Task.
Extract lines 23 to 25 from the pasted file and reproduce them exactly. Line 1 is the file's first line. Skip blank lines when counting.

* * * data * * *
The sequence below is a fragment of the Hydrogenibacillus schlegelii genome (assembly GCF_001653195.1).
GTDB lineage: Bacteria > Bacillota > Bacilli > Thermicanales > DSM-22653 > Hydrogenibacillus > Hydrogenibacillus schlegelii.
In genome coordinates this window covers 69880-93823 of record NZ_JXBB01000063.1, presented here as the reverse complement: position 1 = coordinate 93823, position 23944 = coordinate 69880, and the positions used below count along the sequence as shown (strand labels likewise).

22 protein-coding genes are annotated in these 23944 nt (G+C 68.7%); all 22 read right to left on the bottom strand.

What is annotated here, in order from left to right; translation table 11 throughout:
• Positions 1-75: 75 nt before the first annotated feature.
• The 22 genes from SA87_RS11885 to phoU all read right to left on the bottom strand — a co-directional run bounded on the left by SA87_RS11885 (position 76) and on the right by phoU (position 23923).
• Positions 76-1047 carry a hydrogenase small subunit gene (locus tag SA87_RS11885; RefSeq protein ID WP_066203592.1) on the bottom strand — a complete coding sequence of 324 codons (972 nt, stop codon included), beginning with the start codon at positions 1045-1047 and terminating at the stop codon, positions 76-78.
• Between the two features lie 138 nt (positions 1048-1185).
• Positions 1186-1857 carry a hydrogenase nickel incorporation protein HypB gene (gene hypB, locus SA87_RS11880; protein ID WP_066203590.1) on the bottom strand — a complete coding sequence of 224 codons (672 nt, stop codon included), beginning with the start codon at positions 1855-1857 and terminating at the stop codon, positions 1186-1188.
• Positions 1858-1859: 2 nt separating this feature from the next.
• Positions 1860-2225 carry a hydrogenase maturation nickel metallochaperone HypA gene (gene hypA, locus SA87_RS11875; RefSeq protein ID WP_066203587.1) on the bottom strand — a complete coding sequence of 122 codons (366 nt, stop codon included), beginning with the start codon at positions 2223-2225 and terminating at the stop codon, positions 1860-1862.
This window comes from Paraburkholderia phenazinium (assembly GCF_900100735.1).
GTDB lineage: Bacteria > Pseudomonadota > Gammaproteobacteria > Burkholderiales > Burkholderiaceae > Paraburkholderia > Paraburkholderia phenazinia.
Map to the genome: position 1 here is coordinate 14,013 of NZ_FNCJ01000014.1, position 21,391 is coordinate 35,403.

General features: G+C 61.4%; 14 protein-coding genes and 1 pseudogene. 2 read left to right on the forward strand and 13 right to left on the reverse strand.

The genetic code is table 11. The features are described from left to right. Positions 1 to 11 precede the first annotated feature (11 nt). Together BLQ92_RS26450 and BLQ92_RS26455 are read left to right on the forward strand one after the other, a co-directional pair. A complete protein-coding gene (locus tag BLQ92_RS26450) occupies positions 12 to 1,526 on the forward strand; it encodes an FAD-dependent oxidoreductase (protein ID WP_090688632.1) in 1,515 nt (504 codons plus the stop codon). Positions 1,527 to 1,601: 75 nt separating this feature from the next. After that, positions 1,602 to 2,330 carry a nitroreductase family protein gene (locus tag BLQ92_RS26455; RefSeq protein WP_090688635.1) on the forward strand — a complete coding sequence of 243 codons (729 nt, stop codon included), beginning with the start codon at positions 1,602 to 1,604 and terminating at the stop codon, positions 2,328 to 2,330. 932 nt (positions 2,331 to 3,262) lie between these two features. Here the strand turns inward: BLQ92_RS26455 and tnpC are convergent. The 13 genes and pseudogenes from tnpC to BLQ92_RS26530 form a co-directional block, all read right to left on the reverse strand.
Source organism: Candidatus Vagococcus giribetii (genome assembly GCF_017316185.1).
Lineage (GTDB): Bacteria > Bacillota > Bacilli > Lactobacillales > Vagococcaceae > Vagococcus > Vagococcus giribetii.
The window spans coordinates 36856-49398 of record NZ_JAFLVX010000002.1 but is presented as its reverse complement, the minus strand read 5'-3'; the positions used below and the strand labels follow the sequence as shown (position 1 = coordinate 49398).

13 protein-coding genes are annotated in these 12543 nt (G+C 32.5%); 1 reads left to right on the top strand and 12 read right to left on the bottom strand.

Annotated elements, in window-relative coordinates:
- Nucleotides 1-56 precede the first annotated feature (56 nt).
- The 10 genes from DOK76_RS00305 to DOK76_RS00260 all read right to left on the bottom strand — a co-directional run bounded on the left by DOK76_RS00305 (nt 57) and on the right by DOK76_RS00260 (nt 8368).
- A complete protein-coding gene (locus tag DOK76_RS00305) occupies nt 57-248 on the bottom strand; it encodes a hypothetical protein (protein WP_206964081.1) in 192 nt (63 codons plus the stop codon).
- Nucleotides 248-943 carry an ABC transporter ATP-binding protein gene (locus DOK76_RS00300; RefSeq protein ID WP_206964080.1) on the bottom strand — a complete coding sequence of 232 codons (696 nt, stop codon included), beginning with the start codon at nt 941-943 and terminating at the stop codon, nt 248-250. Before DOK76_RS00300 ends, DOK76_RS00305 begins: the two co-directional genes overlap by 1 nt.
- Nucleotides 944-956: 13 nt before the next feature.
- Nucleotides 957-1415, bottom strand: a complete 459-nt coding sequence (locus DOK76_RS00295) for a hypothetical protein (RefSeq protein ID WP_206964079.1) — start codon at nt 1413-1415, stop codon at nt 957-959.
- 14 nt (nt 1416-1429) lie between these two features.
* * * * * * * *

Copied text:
- Nucleotides 1-56 precede the first annotated feature (56 nt).
- The 10 genes from DOK76_RS00305 to DOK76_RS00260 all read right to left on the bottom strand — a co-directional run bounded on the left by DOK76_RS00305 (nt 57) and on the right by DOK76_RS00260 (nt 8368).
- A complete protein-coding gene (locus tag DOK76_RS00305) occupies nt 57-248 on the bottom strand; it encodes a hypothetical protein (protein WP_206964081.1) in 192 nt (63 codons plus the stop codon).